MERRILL - Mark Bucki sat shackled in Lincoln County Court Thursday while prosecutors brought damning evidence against him.
He's the Merrill man accused of killing his wife, Anita Bucki, back in April.
Lincoln County Sheriff's Lieutenant Mark Gartmann told the court about his department's investigation.
Mark Bucki called police to say his wife went missing April 26.
"There was no concern in his voice. I noticed that it was a matter-of-fact type tone. He appeared to be confused about whether or not it was 24 hours before he had to report this, but there was no urgency in his voice," Gartmann said.
Things got even more suspicious when Lincoln County Sheriff's deputies got to the Buckis' home.
"The driveway had been freshly graded, and he did not notice any vehicle tracks or footprints leading up to the residence, which he thought was rather strange," Gartmann said.
Strange - and suspicious enough for Sergeant Chad Collinsworth to call for help.
"I received a phone call from Collinsworth indicating there were some very suspicious circumstances, and I believe his exact words were 'you need to get out here'," Gartmann said.
Gartmann testified about what else deputies found: Anita's car, keys, and jacket left behind.
Carpet ripped out in one of the bedroooms.
A shallow but empty gravesite near the home.
On May 10, a couple walking in the woods in Taylor County found a woman's body.
The woman had seven stab wounds to the chest, and severe bruising around her neck, as though she had been strangled.
Gartmann testified that Bucki didn't call to ask about his wife on May 10, 11, 12, or even 13.
In fact, it was Gartmann that contacted him.
Dental records proved the body was Anita.
Bloodhounds found her husband's scent where her body was found.
Gartmann said that relatives and friends told him that's where Mark Bucki often hunted.
Also in court, we learned why Mark might have wanted Anita dead.
The Lincoln County Sheriff's Office pieced together text messages, emails, and conversations with Bucki to try to answer that question.
Prosecutors point to the Buckis' marital problems as a motive.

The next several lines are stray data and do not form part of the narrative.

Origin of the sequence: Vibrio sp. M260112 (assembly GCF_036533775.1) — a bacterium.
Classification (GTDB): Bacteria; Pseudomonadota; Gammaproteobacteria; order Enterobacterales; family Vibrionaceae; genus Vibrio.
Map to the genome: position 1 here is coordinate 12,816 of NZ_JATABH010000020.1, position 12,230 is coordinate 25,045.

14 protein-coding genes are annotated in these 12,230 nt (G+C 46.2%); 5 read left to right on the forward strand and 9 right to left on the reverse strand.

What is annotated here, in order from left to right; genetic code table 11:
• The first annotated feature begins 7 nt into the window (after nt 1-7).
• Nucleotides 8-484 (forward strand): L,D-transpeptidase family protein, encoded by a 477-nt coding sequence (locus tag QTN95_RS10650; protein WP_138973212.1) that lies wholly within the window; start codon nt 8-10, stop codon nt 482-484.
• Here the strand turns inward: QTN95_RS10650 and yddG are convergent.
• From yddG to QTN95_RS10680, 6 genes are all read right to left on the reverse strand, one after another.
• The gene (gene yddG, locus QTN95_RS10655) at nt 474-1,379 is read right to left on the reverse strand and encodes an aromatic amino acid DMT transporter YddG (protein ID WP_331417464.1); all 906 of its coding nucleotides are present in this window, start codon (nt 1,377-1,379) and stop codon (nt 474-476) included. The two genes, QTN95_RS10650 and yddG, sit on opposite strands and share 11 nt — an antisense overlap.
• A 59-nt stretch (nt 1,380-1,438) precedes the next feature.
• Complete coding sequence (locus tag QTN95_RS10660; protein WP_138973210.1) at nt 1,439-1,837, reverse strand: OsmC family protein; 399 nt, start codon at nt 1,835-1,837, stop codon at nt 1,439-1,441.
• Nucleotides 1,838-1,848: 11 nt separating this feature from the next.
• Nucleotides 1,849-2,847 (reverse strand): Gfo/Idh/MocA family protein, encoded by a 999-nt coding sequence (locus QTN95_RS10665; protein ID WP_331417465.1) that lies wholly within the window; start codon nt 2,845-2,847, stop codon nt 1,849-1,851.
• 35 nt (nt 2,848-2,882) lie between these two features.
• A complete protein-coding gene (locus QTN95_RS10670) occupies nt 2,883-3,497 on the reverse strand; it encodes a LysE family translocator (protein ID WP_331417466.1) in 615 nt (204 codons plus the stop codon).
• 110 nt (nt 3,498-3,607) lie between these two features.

Gartmann recounted a conversation where Bucki told a deputy his wife wanted to save the marriage - but he didn't.
"She was adamant about wanting to stay with Mark. She wanted very much to stay with him, and that Mark basically did not want to remain in the marriage, and at some point in time, Mark made the comment that he was okay with the fact that the two of them would go their separate ways, but she was aware of a girlfriend of his, and that she would contact that girlfriend and also the girlfriend's husband," he said.
During his testimony, Gartmann read letters Bucki wrote to his girlfriend from jail.
"It states, 'My to be happiest summer were turned to my worst because of Anita! The feelings I had left for her sure are gone since I been stuck in here'," Gartmann testified on the stand.
Bucki's defense attorneys argued against most of the evidence, because DNA and blood results aren't back from the crime lab yet.
But the judge decided there was enough evidence to go forward with the case.
His lawyers also requested his bond be reduced from $2 million to $100,000.
STEVENS POINT - A former Portage County doctor could go to prison for sexually assaulting his patients. Wilton Calderon pled guilty to three felonies Friday.
Calderon was a caregiver at the Plover Family Practice until leaving it in 2015. He then moved to Connecticut.
At least seven women accused Calderon of sexually assaulted them during appointments. Some patients said Calderon placed his genitals in their hands and performed unwanted gynecological exams by penetrating them with his fingers.
SUGAR CAMP - Update Feb. 17, 2017 10:20 p.m. -- The woman who runs an Oneida County animal rescue could face animal mistreatment charges.